I spent time over the past few days with several entrepreneurs who are building crypto or “web 3” applications well outside of the financial space. One of the takeaways for me was of the important role that digital “bearer” assets will play in creating new experiences in web 3.

By bearer assets, I mean that you just show up with them, and they are respected sight unseen by whatever applications are expecting them. Every time I start thinking about this concept, I am reminded of the bearer bonds in the movie Die Hard:

For example: a device that has Helium data credits loaded on it can present itself anywhere on the Helium Network, and it will start working. No user account, no credit card, no contract — just show up holding the token and it will “just work“.

Or, take a subscription that is issued as an NFT on the Ethereum blockchain using the Unlock protocol. I show up with a compatible key and I can see the content. If I give (or sell) the key to you, you can see it.

Or, imagine decrypting content in a Zcash-based application using a Zcash viewing key. Anyone who has a key can see the content, whether it’s a blog post, an email, or a private message.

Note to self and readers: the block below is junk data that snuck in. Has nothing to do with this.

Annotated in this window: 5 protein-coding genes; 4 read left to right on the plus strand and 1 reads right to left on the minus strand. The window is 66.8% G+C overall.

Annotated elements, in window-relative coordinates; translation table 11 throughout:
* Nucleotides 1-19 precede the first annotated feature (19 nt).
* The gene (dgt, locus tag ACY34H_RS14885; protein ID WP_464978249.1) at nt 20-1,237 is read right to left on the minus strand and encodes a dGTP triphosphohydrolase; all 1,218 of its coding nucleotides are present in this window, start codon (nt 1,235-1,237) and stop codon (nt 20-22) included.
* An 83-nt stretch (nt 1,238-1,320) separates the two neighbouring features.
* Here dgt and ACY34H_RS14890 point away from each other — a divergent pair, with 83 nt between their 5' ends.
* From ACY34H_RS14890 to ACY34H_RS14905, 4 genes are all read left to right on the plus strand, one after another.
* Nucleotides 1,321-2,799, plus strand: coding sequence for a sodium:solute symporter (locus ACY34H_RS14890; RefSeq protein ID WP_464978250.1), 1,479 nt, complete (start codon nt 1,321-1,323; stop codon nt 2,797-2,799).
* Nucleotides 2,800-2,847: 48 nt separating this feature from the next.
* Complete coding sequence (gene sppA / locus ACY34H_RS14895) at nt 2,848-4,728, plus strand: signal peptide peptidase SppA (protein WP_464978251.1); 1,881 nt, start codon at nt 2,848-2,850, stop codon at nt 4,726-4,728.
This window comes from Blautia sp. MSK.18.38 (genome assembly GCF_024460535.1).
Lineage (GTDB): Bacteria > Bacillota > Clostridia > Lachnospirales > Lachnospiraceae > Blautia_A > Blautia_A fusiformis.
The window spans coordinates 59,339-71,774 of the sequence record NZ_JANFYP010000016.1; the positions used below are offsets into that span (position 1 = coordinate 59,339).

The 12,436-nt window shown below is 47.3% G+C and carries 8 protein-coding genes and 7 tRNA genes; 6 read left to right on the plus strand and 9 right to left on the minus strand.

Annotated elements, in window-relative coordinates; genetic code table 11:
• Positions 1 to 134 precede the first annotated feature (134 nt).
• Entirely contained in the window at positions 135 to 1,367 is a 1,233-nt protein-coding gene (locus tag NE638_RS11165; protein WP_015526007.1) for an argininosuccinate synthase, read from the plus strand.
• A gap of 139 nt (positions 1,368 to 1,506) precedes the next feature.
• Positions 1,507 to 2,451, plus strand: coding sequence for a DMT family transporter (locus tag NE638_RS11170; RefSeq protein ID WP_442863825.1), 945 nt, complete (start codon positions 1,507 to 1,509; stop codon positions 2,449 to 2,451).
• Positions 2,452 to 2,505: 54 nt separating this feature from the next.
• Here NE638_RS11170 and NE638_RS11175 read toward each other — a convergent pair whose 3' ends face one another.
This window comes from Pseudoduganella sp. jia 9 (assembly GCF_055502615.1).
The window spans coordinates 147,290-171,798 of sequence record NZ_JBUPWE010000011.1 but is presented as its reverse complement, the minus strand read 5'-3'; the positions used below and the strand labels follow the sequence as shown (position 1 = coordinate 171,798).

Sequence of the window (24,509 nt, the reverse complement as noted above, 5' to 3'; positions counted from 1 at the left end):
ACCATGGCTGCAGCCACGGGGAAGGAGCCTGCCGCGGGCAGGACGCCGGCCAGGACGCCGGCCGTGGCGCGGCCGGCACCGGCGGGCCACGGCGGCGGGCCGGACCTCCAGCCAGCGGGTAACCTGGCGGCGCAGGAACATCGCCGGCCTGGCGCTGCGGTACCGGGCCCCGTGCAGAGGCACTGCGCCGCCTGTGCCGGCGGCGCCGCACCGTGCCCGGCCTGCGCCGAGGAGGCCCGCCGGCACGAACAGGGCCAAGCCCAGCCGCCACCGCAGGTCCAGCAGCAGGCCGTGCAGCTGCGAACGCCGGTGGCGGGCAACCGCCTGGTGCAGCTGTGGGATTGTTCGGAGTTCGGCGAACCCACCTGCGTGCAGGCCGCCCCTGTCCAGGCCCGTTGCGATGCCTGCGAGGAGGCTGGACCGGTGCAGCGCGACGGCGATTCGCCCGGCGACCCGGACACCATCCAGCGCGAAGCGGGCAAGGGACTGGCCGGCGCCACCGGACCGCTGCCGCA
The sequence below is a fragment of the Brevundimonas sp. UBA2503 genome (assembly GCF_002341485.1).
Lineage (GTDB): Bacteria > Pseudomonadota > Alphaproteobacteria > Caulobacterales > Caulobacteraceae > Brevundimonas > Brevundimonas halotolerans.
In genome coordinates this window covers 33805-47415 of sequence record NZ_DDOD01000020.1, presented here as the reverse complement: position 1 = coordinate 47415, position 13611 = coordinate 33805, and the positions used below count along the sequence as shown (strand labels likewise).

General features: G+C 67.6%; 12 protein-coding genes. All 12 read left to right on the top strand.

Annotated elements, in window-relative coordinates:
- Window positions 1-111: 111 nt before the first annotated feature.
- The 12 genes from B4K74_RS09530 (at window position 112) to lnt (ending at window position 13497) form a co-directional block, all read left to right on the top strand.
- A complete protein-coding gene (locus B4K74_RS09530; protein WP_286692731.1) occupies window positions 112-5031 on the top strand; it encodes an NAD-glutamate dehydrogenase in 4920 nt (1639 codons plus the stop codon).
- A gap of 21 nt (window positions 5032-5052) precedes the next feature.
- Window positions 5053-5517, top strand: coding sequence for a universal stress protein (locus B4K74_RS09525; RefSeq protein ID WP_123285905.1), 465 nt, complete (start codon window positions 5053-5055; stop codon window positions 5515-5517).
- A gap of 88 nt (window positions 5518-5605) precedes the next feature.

And of course, this is how it is with Bitcoin. He/she who has the keys (and can sign the transaction) has the assets. No account required.

I think of all of this as a shift from account-based experiences (web2) to digital signature based experiences (web3).

Digital signatures create bearer digital assets. They travel around freely, are transferable, and they are not tied to traditional web2 accounts. Rather than the account (as represented by a login, or a credit card, or a contract) have permissions, digital assets (secured by digital signatures and private keys) have permissions.

I believe that this will enable vastly superior user experiences over time.

Broadening Access

I spent the morning today at MTA headquarters, judging the “Accessibility” category of the NYC Transit Tech Lab competition, organized by the Partnership for NYC. Here is the view from the 20th floor of MTA HQ at Bowling Green:

Ostensibly, the theme of the day was accessibility in the sense of things that could improve the transit experience for people with disabilities and impairments of various kinds. This is, of course, a critical goal for every piece of public infrastructure, and is particularly important when it comes to transportation.